One was the repurposing of trauma or upset as a badge of honor, the turning of the statement “I can’t believe what I’m going through” from a complaint to a boast, from “I can’t believe what I’m being put through” to “I can’t believe what I’m managing to get through.”
It was never, ever the right time, and that’s because we were being spoiled and foolish and cavalier about time itself, which is neither predictable nor elastic nor infinite. Putting off experiences often means never having them.
My philosophy is live each day the best that you can. one day my meds might be off or I wake up super stiff or it just sucks in general for whatever reason. The day will pass. Everyone – diseased or not – has days that suck.
As our physical muscles grow weaker, our emotional muscles grow stronger, and we’re better at seeing the comedy in the tragedy, the advance in the setback, the good in the bad.
Is that all there is?
- Mill: “Those only are happy who have their minds fixed on some object other than their own happiness; on the happiness of others, on the improvement of mankind, even on some art or pursuit, followed not a s a means, but as itself an ideal end.
- Rule # 1 preventing midlife crisis: care about something other than yourself. If nothing matters to you but your own well-being, nothing much will make you happy.
- Instrumental value: the value something has a means to an end, like the value of making money or visiting the dentist.
- The paradox of altruism is that if nothing is important but that which has an effect on others, everything is instrumental; value is perpetually deferred and ends in nonsense since nobody can do anything of value unless it positively affects others, but that continues until there are no people left.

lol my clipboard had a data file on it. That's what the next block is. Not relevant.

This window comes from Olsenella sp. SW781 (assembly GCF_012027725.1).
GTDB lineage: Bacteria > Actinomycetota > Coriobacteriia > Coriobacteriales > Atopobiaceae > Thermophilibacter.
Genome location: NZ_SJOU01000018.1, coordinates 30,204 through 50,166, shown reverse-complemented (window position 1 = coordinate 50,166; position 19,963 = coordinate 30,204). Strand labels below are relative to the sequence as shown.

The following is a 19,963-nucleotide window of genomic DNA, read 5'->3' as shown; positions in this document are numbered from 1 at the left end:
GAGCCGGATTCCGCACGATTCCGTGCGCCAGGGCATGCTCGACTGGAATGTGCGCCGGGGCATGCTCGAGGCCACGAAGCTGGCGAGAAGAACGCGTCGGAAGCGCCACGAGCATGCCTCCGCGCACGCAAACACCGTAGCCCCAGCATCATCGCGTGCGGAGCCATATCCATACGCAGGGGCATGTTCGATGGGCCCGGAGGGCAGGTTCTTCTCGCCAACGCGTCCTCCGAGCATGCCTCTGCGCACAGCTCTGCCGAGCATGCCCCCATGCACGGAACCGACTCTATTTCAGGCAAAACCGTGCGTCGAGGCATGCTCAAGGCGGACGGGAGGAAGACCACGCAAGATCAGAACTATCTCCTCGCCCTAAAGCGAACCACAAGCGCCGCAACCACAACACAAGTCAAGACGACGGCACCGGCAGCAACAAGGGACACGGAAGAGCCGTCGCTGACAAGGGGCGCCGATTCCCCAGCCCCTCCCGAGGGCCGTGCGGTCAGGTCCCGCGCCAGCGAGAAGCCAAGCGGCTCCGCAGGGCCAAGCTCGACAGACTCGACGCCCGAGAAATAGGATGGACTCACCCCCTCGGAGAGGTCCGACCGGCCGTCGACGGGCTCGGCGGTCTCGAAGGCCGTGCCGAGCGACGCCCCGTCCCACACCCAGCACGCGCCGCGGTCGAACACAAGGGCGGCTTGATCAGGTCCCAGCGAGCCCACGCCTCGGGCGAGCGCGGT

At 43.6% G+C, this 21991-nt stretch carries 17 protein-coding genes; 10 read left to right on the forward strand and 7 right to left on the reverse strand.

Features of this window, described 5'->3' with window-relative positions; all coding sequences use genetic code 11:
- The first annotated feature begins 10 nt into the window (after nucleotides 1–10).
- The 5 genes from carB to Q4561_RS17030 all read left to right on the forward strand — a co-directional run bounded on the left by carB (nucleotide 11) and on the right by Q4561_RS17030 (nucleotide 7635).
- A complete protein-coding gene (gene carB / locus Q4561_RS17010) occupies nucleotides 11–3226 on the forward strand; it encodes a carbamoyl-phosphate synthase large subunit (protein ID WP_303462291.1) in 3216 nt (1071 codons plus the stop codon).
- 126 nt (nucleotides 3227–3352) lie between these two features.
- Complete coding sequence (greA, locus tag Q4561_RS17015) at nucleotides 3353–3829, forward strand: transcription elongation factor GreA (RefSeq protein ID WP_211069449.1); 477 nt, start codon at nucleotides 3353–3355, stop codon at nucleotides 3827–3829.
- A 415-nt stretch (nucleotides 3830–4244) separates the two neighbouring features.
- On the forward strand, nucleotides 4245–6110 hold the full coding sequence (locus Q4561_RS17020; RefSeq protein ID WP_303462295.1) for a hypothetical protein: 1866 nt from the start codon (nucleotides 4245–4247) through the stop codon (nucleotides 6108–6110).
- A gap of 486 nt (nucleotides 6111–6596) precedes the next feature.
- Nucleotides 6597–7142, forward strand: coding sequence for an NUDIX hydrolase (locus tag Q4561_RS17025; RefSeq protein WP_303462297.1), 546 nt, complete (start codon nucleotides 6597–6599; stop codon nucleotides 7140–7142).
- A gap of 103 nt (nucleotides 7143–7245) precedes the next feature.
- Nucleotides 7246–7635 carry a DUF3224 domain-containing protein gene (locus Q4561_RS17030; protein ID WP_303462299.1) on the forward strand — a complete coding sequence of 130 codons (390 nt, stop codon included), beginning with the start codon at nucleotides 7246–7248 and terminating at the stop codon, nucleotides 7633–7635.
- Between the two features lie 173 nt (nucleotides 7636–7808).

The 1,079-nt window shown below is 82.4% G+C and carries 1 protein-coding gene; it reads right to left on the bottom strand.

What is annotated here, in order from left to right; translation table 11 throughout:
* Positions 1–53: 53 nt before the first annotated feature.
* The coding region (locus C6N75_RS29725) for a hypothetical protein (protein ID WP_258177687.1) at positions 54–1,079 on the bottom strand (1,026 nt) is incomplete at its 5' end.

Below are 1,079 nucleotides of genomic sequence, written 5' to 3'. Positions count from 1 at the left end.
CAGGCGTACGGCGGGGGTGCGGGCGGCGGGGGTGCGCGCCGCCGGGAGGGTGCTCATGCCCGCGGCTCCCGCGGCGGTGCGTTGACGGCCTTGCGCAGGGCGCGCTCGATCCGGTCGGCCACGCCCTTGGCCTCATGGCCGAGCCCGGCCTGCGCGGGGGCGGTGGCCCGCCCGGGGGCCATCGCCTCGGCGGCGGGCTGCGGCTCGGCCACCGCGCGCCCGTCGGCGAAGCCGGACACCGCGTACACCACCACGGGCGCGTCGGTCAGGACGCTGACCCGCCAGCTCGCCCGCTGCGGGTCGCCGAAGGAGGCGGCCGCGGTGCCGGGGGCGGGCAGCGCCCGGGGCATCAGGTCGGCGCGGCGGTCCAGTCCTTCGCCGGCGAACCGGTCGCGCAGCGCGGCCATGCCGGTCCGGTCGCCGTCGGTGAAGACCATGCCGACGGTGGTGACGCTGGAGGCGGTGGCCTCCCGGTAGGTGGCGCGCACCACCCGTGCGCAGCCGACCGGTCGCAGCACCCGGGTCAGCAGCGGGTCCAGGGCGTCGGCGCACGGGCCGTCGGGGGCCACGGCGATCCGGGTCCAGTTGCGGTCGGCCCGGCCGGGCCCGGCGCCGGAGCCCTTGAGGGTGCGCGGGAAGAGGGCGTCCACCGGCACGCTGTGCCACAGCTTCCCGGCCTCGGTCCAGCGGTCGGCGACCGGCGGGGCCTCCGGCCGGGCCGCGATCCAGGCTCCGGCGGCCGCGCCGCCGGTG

- W.H. Auden: “We are all here on earth to help others; what on earth the others are here for, I don’t know.”
- Activities of practical virtue – fighting wars, engaging in politics, working for social reform – are sustained by struggle and privation. Their worth depends on the existence of problems, difficulties, needs, which these activities aim to solve. In an ideal world, there would be no use for them. That is why it would be insane to make enemies of friends in order to create the opportunity for courage in battle.
- All these values are called into question because it would be better to have a world where such actions were unnecessary
- Aristotle’s answer is contemplation. “Final without qualification. Desirable in itself and never for the sake of something else.” You would want to contemplate in any type of world. It is non-instrumental.
- Arthur Schopenhauer: “Work, worry, toil, and trouble are indeed the lot of almost all men their whole life long. ANd yet if every desire were satisfied as soon as it arose how would men occupy their lives, how would they pass the time.” Life can’t only be ameliorative.
- Existential activities – art, swimming, whatever – may respond to difficulties in life, but each can be “a source of inward joy” unconnected with struggle and imperfection; a perennial ground of happiness when “the greater evils of life shall have been removed.”
The answer is always 2-5 years younger than the person actually thinks: nobody is trying to get this answer precisely correct.